Harmony Gold to beat revised guidance after stellar year

HARMONY Gold said today it expected to exceed 1.55 million ounces in gold output for the 12 months ended June 30, beating guidance it previously revised upwards.

In March the South African gold miner targeted 1.38 to 1.48 million oz in gold production for the 2024 financial year at an all-in sustaining cost (AISC) of R920,000/kg. AISC would be “comfortably below” the revised number, it said today.

The better-than-expected operational numbers were owing to improved grades – which would be above six grams per ton (previously guided to 5.6 to 5.75g/t) – as a result of a high grade block at the firm’s Mponeng mine, as well as improvements elsewhere in the portfolio.

The increase in the rand gold price – more than 17% higher in the last 12 months – also made a major contribution to Harmony in the current financial year.

Commenting in a year-end update, Peter Steenkamp, who retires as CEO of Harmony in December, said the performance was the result of his strategy since 2016 “… positioning us as champions of gold mining in South Africa”.

He told Miningmx in May that the market was beginning to be realise that “we can produce 1.5 million oz up to 2038”.

Shares in the company have doubled in the last 12 months. The once under pressure gold counter is currently capitalised at R103bn.

“We have a nice pipeline ahead of us,” he said referring to the extension of Mponeng as well as the development of Eva, a copper/gold project in Australia, and the long-term potential in Wafi-Golpu, a project in Papua New Guinea Harmony shares with Newmont.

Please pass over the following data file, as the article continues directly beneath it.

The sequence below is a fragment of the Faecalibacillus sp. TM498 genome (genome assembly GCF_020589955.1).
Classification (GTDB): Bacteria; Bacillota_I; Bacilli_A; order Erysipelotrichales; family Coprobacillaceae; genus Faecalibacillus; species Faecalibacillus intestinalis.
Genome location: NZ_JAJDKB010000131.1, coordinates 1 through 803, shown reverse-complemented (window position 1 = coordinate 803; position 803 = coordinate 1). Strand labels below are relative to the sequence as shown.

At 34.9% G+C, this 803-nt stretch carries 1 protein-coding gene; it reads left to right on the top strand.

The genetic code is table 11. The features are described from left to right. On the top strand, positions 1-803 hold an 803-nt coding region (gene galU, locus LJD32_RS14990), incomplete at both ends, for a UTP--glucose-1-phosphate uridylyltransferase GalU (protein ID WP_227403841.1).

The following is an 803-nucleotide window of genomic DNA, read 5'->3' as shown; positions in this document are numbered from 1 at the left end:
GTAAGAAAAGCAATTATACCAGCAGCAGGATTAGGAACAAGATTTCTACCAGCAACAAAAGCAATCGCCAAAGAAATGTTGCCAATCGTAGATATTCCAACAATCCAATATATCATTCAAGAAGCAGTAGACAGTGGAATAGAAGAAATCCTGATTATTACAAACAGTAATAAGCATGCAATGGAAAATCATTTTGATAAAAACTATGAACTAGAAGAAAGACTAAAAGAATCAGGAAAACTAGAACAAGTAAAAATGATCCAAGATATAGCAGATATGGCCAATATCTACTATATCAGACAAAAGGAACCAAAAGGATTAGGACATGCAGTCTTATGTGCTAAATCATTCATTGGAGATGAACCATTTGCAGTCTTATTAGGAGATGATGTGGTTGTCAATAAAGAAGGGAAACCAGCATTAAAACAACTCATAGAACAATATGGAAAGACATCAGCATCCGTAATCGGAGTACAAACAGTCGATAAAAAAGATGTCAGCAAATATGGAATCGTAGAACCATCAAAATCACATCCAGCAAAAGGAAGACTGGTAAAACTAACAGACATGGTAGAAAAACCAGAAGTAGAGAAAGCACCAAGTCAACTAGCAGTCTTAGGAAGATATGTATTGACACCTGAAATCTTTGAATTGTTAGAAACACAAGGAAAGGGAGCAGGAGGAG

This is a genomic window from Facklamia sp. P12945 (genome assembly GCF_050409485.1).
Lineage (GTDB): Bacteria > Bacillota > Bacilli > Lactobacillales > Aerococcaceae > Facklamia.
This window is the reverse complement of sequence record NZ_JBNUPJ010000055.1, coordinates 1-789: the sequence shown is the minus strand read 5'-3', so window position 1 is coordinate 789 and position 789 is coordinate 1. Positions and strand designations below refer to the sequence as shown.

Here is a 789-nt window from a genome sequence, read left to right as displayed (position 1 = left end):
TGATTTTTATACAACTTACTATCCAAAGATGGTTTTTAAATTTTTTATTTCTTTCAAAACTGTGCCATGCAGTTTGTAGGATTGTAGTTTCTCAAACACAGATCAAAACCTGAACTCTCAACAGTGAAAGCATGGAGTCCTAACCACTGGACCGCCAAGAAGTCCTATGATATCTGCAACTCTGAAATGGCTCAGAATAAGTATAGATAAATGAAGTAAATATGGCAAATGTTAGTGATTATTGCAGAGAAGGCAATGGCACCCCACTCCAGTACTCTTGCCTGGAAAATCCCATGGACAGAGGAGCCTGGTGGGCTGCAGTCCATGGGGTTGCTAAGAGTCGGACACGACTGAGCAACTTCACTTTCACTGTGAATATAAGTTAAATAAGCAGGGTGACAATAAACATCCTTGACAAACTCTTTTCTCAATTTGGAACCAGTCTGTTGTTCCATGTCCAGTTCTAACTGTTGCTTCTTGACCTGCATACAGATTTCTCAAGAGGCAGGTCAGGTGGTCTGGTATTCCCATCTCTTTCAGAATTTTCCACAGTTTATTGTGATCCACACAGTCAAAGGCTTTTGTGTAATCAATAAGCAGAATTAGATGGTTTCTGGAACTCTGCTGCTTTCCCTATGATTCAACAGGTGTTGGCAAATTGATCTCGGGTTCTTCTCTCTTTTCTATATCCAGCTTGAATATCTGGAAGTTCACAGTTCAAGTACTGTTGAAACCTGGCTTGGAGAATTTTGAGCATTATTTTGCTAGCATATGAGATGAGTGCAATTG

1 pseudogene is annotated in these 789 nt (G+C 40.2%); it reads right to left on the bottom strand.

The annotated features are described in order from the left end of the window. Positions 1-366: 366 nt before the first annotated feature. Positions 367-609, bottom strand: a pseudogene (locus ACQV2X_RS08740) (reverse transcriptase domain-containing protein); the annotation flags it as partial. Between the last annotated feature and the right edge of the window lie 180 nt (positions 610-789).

There have been questions in the past as to whether Harmony has the balance sheet to develop its international portfolio. Said Steenkamp: “We have built a solid balance sheet, which remains in a net cash position.” The company generated R1.4bn in free cash in the third quarter.

“Although Harmony has entered a cycle of higher capital expenditures, this is necessary to ensure we continue replacing our mineral reserves while improving the quality of our portfolio”. Harmony said it would meet capital expenditure of R8.6bn for the 2024 financial year.

Wafi Golpu was last estimated to cost $5.83bn to build. Since the feasibility was completed in 2018, a new study is clearly needed, but Steenkamp said in May that – for perhaps the first time – there was a clear pathway for Harmony financing it.

“When the big spending comes it will be from Mponeng’s extension, MWS (Mine Waste Solutions, a surface retreatment operation) going at full steam, and the Eva project complete,” said Steenkamp.

“Provided the current margins prevail, we will be in a very good spot,” he said. Harmony is due to publish updated plans for its 2025 financial year at its year-end results scheduled for August 28.